“Nightwalker” Dark Poetry by Joseph A. Farina

darkness approaches, 
a face I know well
shadows, touching, whispering
the dreams that fail to absolve
our sterile streams
the empty seed crushed
the genitalia reformed
as we worship the urinal liturgy
written on segregated walls

I light my last cigarette
fighting against the cold air
to keep my only heat smouldering
billboards proclaim "you're in Bluewater country"
but this city is too cold
its river frozen and too its soul

I cry out to night's solitaires
to in unison reveal their broken dreams
cut by the sides of rusty Gillettes
drifting like the smokestacks exhaust
of carbon monoxide its cancerous cocktails of chemicals
drifting scattering infecting with every breath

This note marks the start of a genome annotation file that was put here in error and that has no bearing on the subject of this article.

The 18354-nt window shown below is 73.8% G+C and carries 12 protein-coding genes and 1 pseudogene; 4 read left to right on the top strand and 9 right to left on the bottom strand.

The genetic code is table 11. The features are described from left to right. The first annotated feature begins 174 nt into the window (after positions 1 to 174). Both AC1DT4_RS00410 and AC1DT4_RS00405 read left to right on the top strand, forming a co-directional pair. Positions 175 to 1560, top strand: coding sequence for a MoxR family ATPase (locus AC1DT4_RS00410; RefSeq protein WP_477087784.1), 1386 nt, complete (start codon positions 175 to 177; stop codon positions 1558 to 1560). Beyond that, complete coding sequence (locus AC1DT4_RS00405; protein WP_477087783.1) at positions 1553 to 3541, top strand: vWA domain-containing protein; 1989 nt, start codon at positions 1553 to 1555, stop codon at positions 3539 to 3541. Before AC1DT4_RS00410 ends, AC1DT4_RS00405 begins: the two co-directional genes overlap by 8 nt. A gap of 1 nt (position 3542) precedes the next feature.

3:35 am, corner of Exmouth and Christina
still a few cars roam the streets
the red rich woman driven caddy
lights against her all the way
her back seat coloured in seasonal display
the lights should know her importance
she impatiently waits for their change
to slide her away.

the Holmes Foundry worker
ending his shift
black from his labour
cursing the lights
consciously or asleep?

a little while ahead the overpass appears
beside the frozen athletic park
where lovers, young, are pressing
each to each, in their nocturnal devotion
above the black snow sided
king's number 7, misted in holiday neon

one can see clearly at this hour
the sorrows and the shadows
as the night walkers dance.
trying to make sights into poems
trying to remember the painful details

Joseph A. Farina is a retired lawyer in Sarnia, Ontario, Canada. His  poems have appeared in Philedelphia Poets, Tower Poetry, The Windsor Review, and Tamaracks: Canadian Poetry for the 21st Century. He has two books of poetry published ,The Cancer Chronicles and The Ghosts of Water Street


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